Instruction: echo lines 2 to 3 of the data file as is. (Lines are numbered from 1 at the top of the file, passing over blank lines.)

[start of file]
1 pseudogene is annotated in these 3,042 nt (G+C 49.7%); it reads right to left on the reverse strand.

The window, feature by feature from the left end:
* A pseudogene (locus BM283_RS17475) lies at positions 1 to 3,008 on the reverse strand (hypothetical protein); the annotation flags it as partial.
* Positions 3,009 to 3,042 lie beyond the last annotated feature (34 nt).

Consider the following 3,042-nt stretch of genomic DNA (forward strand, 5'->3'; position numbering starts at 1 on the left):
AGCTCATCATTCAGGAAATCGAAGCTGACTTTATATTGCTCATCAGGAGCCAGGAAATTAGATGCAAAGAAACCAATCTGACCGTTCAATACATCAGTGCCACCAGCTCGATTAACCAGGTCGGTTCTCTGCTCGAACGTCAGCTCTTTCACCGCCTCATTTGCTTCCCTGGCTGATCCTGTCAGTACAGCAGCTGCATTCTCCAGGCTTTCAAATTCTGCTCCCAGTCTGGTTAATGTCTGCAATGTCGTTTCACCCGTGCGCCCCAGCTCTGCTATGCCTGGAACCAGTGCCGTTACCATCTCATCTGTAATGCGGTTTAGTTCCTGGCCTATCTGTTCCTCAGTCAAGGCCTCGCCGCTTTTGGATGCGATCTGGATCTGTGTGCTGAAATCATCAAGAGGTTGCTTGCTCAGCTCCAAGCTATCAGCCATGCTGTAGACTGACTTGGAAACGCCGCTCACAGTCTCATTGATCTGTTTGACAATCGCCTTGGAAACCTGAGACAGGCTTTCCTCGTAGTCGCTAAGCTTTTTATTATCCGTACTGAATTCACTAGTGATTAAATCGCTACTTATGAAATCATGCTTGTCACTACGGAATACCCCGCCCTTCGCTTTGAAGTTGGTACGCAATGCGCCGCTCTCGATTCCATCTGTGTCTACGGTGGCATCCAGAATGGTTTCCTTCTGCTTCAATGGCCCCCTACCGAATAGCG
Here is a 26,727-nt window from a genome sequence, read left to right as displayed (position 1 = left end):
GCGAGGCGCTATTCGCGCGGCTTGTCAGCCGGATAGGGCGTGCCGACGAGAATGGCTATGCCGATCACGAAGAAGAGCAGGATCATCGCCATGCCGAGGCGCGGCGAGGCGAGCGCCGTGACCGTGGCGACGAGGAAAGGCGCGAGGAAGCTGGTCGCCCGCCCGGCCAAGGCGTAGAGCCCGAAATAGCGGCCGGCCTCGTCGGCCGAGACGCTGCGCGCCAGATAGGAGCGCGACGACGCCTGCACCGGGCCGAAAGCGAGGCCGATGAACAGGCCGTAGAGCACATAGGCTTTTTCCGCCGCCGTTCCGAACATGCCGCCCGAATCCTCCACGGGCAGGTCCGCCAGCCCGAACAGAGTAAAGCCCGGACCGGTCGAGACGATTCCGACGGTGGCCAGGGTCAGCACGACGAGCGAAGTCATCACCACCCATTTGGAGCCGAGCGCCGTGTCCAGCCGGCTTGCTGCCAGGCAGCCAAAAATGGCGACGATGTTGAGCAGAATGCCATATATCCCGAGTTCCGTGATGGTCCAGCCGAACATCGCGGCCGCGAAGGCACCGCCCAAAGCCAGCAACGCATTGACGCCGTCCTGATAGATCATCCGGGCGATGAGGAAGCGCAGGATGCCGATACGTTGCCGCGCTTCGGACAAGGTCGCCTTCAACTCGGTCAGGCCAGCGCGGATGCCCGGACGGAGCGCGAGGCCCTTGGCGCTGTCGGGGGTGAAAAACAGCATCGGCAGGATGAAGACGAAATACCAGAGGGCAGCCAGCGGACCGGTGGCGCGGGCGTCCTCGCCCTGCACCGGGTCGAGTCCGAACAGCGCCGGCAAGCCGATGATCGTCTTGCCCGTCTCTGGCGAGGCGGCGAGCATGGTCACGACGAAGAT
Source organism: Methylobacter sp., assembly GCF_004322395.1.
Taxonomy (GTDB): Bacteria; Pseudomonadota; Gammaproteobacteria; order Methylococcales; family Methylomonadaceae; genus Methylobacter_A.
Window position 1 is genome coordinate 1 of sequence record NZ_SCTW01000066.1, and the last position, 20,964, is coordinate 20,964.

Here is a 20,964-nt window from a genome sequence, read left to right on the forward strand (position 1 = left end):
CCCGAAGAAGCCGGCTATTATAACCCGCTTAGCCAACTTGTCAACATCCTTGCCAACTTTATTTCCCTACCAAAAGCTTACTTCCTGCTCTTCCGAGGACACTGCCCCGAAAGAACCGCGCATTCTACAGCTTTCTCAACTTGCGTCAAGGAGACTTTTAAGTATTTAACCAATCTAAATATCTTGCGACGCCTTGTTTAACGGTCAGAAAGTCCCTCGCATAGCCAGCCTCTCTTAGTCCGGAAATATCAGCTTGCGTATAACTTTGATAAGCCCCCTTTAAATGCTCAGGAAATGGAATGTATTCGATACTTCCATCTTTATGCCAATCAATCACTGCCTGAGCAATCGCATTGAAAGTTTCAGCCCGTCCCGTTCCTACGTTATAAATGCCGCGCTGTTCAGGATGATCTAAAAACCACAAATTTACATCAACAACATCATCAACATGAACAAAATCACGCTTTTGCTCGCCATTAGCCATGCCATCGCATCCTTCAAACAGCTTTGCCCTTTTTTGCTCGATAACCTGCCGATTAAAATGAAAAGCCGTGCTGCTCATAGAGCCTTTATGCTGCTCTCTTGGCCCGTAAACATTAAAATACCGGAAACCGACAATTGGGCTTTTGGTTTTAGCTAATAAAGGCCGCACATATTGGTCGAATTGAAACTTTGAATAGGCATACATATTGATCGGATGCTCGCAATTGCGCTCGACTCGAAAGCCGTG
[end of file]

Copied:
The window, feature by feature from the left end:
* A pseudogene (locus BM283_RS17475) lies at positions 1 to 3,008 on the reverse strand (hypothetical protein); the annotation flags it as partial.